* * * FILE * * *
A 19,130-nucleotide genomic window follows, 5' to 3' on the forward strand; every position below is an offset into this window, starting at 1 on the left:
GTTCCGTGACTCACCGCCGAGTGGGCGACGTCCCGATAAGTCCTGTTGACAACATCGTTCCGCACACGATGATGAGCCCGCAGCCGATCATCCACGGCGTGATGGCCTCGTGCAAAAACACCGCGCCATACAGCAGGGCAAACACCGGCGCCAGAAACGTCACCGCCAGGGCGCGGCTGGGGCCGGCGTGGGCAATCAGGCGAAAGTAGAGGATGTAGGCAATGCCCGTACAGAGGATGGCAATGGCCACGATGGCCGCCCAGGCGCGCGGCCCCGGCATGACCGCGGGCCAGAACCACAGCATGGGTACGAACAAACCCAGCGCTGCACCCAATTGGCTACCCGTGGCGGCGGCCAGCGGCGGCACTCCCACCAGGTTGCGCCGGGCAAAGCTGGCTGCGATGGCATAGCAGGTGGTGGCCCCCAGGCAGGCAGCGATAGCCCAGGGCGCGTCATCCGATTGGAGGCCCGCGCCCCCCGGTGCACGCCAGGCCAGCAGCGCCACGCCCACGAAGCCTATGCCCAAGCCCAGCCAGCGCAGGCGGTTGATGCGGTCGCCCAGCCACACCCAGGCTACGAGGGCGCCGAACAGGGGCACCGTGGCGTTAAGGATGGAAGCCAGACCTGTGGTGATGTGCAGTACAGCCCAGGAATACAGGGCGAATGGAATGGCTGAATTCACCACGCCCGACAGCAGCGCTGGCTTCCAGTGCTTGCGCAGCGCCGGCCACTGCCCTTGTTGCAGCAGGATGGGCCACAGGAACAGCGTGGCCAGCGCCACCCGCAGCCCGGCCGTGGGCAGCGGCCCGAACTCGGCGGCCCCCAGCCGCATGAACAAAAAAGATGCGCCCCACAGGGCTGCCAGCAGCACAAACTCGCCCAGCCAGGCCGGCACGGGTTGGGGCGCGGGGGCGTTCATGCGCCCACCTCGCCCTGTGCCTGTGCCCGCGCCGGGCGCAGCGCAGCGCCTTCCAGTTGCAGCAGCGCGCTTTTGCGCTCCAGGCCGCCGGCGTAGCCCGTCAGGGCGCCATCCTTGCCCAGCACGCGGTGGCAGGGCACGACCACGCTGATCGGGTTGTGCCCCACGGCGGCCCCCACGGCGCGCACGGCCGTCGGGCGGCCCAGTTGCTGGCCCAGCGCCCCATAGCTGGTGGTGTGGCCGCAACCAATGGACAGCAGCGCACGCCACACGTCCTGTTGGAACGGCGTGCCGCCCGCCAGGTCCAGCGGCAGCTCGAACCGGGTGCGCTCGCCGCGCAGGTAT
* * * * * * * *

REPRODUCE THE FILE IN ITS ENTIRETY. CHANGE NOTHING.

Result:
A 19,130-nucleotide genomic window follows, 5' to 3' on the forward strand; every position below is an offset into this window, starting at 1 on the left:
GTTCCGTGACTCACCGCCGAGTGGGCGACGTCCCGATAAGTCCTGTTGACAACATCGTTCCGCACACGATGATGAGCCCGCAGCCGATCATCCACGGCGTGATGGCCTCGTGCAAAAACACCGCGCCATACAGCAGGGCAAACACCGGCGCCAGAAACGTCACCGCCAGGGCGCGGCTGGGGCCGGCGTGGGCAATCAGGCGAAAGTAGAGGATGTAGGCAATGCCCGTACAGAGGATGGCAATGGCCACGATGGCCGCCCAGGCGCGCGGCCCCGGCATGACCGCGGGCCAGAACCACAGCATGGGTACGAACAAACCCAGCGCTGCACCCAATTGGCTACCCGTGGCGGCGGCCAGCGGCGGCACTCCCACCAGGTTGCGCCGGGCAAAGCTGGCTGCGATGGCATAGCAGGTGGTGGCCCCCAGGCAGGCAGCGATAGCCCAGGGCGCGTCATCCGATTGGAGGCCCGCGCCCCCCGGTGCACGCCAGGCCAGCAGCGCCACGCCCACGAAGCCTATGCCCAAGCCCAGCCAGCGCAGGCGGTTGATGCGGTCGCCCAGCCACACCCAGGCTACGAGGGCGCCGAACAGGGGCACCGTGGCGTTAAGGATGGAAGCCAGACCTGTGGTGATGTGCAGTACAGCCCAGGAATACAGGGCGAATGGAATGGCTGAATTCACCACGCCCGACAGCAGCGCTGGCTTCCAGTGCTTGCGCAGCGCCGGCCACTGCCCTTGTTGCAGCAGGATGGGCCACAGGAACAGCGTGGCCAGCGCCACCCGCAGCCCGGCCGTGGGCAGCGGCCCGAACTCGGCGGCCCCCAGCCGCATGAACAAAAAAGATGCGCCCCACAGGGCTGCCAGCAGCACAAACTCGCCCAGCCAGGCCGGCACGGGTTGGGGCGCGGGGGCGTTCATGCGCCCACCTCGCCCTGTGCCTGTGCCCGCGCCGGGCGCAGCGCAGCGCCTTCCAGTTGCAGCAGCGCGCTTTTGCGCTCCAGGCCGCCGGCGTAGCCCGTCAGGGCGCCATCCTTGCCCAGCACGCGGTGGCAGGGCACGACCACGCTGATCGGGTTGTGCCCCACGGCGGCCCCCACGGCGCGCACGGCCGTCGGGCGGCCCAGTTGCTGGCCCAGCGCCCCATAGCTGGTGGTGTGGCCGCAACCAATGGACAGCAGCGCACGCCACACGTCCTGTTGGAACGGCGTGCCGCCCGCCAGGTCCAGCGGCAGCTCGAACCGGGTGCGCTCGCCGCGCAGGTAT